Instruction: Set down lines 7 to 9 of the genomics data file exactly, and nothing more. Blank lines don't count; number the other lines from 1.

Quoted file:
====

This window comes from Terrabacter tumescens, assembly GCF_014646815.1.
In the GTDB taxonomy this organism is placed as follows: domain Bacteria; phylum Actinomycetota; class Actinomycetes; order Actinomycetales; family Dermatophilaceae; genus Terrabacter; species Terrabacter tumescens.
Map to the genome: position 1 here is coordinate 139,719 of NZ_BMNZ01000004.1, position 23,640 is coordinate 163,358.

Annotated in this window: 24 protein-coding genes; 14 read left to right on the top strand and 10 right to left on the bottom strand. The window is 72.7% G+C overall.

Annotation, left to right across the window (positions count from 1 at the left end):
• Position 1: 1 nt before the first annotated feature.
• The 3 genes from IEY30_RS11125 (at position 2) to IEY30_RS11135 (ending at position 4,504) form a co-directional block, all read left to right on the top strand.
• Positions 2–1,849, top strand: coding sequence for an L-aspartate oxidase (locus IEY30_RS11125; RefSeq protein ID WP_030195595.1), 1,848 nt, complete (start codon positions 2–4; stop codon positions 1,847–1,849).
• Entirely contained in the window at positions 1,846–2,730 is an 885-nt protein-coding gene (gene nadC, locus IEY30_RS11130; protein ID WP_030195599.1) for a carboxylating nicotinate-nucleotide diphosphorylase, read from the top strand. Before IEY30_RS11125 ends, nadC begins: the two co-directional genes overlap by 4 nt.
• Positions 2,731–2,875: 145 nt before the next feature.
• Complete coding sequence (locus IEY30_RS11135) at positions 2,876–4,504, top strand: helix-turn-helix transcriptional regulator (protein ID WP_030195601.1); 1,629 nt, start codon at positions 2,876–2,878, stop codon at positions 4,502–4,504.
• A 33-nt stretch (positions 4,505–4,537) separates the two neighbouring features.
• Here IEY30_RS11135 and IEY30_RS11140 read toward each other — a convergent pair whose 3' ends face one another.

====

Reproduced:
• The 3 genes from IEY30_RS11125 (at position 2) to IEY30_RS11135 (ending at position 4,504) form a co-directional block, all read left to right on the top strand.
• Positions 2–1,849, top strand: coding sequence for an L-aspartate oxidase (locus IEY30_RS11125; RefSeq protein ID WP_030195595.1), 1,848 nt, complete (start codon positions 2–4; stop codon positions 1,847–1,849).
• Entirely contained in the window at positions 1,846–2,730 is an 885-nt protein-coding gene (gene nadC, locus IEY30_RS11130; protein ID WP_030195599.1) for a carboxylating nicotinate-nucleotide diphosphorylase, read from the top strand. Before IEY30_RS11125 ends, nadC begins: the two co-directional genes overlap by 4 nt.